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Good Cheer Food Bank completes big move to Bayview

Josie Jacob, 5, pushes her mother’s shopping car during the grand opening of the Good Cheer Food Bank in Bayview. - Michaela Marx Wheatley
Josie Jacob, 5, pushes her mother’s shopping car during the grand opening of the Good Cheer Food Bank in Bayview.
— image credit: Michaela Marx Wheatley

BAYVIEW — The new Good Cheer Food Bank site in Bayview looks and feels like a grocery store. A brand new, bright, airy and fully stocked grocery store.

Good Cheer opened its food bank Monday at its new location and at noon about five families had been in already to load up on fresh produce, frozen meats and vegetables as well as canned and bagged foods.

The verdict was unanimous: The new place is great.

“It’s more food to choose from. It’s nice and organized,” shopper Linda Jacob said.

“Lot’s of good stuff,” added Josie Jacob, 5, as she perused the aisles with her mom.

Some changes come along with the new home of the food bank.

Kathy McLaughlin, executive director of Good Cheer, said people can now come in more than once a month to stock up on food. Good Cheer has converted to a point system.

“Our whole goal to bring the food bank here was to turn it into a shopping experience anybody would have,” she said. “None of us go to the store only once a month.”

Instead of allowing clients to come in once a month, each household now gets 70 shopping points per month, plus 10 extra points for every additional family member.

A four-person household would get 100 shopping points to spend.

“Before, you could get enough bread to get you through the month, but if you didn’t have the capacity to freeze some of the loafs, you couldn’t get them. Now you can come in more often,” McLaughlin explained.

The switch to the point system means an adjustment period for clients, however.

“It’s kind of confusing,” Jacob said.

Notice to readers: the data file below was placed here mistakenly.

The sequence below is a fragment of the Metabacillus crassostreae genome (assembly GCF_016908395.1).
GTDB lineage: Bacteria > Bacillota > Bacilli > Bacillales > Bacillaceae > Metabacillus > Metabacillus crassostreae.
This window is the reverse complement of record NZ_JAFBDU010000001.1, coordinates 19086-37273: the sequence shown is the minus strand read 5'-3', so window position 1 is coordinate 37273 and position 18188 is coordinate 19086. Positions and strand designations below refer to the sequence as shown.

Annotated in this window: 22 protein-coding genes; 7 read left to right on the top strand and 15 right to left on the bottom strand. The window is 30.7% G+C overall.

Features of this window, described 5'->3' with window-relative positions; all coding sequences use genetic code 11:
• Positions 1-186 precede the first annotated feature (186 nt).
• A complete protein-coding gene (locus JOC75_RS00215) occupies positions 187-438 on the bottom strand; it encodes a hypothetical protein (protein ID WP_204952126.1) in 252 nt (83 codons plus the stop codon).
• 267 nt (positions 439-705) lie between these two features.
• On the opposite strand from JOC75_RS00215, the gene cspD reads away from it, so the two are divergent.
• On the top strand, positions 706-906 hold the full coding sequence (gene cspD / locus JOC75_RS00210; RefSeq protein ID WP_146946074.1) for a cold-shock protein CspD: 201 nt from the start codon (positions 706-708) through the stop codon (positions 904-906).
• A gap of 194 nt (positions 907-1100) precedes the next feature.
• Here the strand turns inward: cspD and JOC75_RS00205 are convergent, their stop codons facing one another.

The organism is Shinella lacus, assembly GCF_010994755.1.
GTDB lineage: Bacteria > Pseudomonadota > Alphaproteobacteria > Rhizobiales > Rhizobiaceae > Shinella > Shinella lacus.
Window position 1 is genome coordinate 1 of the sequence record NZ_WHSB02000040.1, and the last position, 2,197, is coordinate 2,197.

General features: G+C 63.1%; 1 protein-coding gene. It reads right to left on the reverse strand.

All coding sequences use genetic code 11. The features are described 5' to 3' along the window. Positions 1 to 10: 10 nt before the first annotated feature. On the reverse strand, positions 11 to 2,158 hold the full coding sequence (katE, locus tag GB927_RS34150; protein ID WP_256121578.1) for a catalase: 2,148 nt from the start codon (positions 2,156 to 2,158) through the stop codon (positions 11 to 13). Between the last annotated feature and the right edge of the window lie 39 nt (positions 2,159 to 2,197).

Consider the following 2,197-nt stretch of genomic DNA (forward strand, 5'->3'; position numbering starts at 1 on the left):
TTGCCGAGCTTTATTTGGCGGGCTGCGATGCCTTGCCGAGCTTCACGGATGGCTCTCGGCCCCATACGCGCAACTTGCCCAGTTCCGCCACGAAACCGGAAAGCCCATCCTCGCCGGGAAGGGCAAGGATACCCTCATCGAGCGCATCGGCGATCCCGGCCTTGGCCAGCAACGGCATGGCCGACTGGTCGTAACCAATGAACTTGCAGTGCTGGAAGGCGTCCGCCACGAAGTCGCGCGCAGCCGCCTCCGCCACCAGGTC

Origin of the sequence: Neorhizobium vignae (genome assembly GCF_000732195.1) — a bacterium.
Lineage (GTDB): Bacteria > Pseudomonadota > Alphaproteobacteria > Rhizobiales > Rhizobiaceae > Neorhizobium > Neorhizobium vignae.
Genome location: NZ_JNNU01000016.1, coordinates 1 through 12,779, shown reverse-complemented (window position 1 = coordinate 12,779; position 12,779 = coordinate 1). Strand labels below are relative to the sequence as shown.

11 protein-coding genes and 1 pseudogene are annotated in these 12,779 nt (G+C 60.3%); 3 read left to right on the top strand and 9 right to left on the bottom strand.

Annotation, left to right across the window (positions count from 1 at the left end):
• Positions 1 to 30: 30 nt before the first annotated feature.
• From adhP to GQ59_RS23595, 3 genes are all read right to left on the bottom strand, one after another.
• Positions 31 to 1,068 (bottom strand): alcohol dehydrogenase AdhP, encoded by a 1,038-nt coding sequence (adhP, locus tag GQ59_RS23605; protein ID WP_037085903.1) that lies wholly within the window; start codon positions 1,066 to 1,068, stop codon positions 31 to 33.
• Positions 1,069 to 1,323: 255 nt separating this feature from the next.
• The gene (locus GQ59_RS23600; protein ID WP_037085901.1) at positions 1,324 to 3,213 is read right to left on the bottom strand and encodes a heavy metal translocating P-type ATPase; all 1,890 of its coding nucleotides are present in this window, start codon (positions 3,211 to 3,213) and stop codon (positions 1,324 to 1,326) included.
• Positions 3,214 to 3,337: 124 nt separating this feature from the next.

That shouldn’t be a problem, as Good Cheer volunteers stand by while shoppers cruise the aisles, ready to answer questions, find food items, help people check out and bag groceries.

McLaughlin beamed with pride as she showed the new facility to clients on Monday.

“We worked on this for six years,” McLaughlin said. “Now, we’re here. It’s a dream come true.”

The new building, formerly a Masonic Temple, boasts 4,400 square feet of space. Roughly 2,400 square feet has been dedicated to storage, sorting and distribution of food.

In the shopping space, a freezer section has been added and fresh fruits and vegetables are on display. A spacious storage area allows Good Cheer to order bigger amounts of food, which lowers the cost of individual items.

“We can store at least 10 times more,” McLaughlin said.

A roomy kitchen for sorting and preparing is set up in the back of the facility on Bayview Road. Good Cheer volunteers and staff are especially proud of their state-of-the-art walk-in freezer and refrigeration system that was bought with a Boeing community grant.

The move has been a community project. Countless volunteers have worked to remodel the building. Workers built display and sorting tables and helped move items from the Langley site to the new Bayview location earlier this year.

Trinity Lutheran Church in Freeland donated 3,480 pounds of food to make sure that Good Cheer was able to meet its opening deadline, McLaughlin said.

After moving the thrift store distribution center to Bayview earlier this year, the next big step is the start of the remodel of the thrift store retail space in Langley, McLaughin said.

“We have to get the remodeling done to increase the retail space, so sales will increase,” she said.

Good Cheer is a nonprofit organization funded from three separate sources: income from its two thrift stores, community donations and a few state grants.

All of the thrift store proceeds are generated by items donated by the community, then recycled and resold at the two retail locations in Langley and Clinton.

The Good Cheer Food Bank helps many on the South End.

In 2006, Good Cheer assisted 2,170 people, including 767 children. That number represents 14 percent of the population of South Whidbey.

And not all clients are unemployed or living in poverty.

At $14 per hour, the annual average hourly wage in Island County is significantly lower than many parts of Washington state. Staples such as food and other items cost more here, however.

“Due to the high cost of living on South Whidbey, we find that we are serving many families where either one or both parents are employed, in other words, the working poor,” McLaughlin said.

Good Cheer is about to head into its busy season.

“The trend is that we’re busier in the wintertime. We think it has to do with seasonal lay-offs,” McLaughlin said. She added that winter months mean less fresh produce from gardens on the island.

The new food bank location is conveniently located near the Bayview bus stop. Hours are 9:30 a.m. to 4:30 p.m., expect Tuesday when the food bank is open noon to 7 p.m. The food bank is closed on Sundays.

To find out how to volunteer or donate, call 221-6454.

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